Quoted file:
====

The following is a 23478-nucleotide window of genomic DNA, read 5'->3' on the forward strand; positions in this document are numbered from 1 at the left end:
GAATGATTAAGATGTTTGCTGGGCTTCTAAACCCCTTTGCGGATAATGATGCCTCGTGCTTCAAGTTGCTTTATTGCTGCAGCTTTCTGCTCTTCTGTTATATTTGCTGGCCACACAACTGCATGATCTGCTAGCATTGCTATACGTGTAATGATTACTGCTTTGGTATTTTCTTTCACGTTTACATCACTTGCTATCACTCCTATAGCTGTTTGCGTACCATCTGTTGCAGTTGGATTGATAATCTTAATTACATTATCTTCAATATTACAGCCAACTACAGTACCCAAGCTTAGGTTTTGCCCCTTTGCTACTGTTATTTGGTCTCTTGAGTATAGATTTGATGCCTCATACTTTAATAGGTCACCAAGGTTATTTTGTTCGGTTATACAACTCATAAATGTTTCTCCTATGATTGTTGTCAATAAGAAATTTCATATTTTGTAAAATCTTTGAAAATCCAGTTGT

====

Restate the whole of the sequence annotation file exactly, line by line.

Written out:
The following is a 23478-nucleotide window of genomic DNA, read 5'->3' on the forward strand; positions in this document are numbered from 1 at the left end:
GAATGATTAAGATGTTTGCTGGGCTTCTAAACCCCTTTGCGGATAATGATGCCTCGTGCTTCAAGTTGCTTTATTGCTGCAGCTTTCTGCTCTTCTGTTATATTTGCTGGCCACACAACTGCATGATCTGCTAGCATTGCTATACGTGTAATGATTACTGCTTTGGTATTTTCTTTCACGTTTACATCACTTGCTATCACTCCTATAGCTGTTTGCGTACCATCTGTTGCAGTTGGATTGATAATCTTAATTACATTATCTTCAATATTACAGCCAACTACAGTACCCAAGCTTAGGTTTTGCCCCTTTGCTACTGTTATTTGGTCTCTTGAGTATAGATTTGATGCCTCATACTTTAATAGGTCACCAAGGTTATTTTGTTCGGTTATACAACTCATAAATGTTTCTCCTATGATTGTTGTCAATAAGAAATTTCATATTTTGTAAAATCTTTGAAAATCCAGTTGT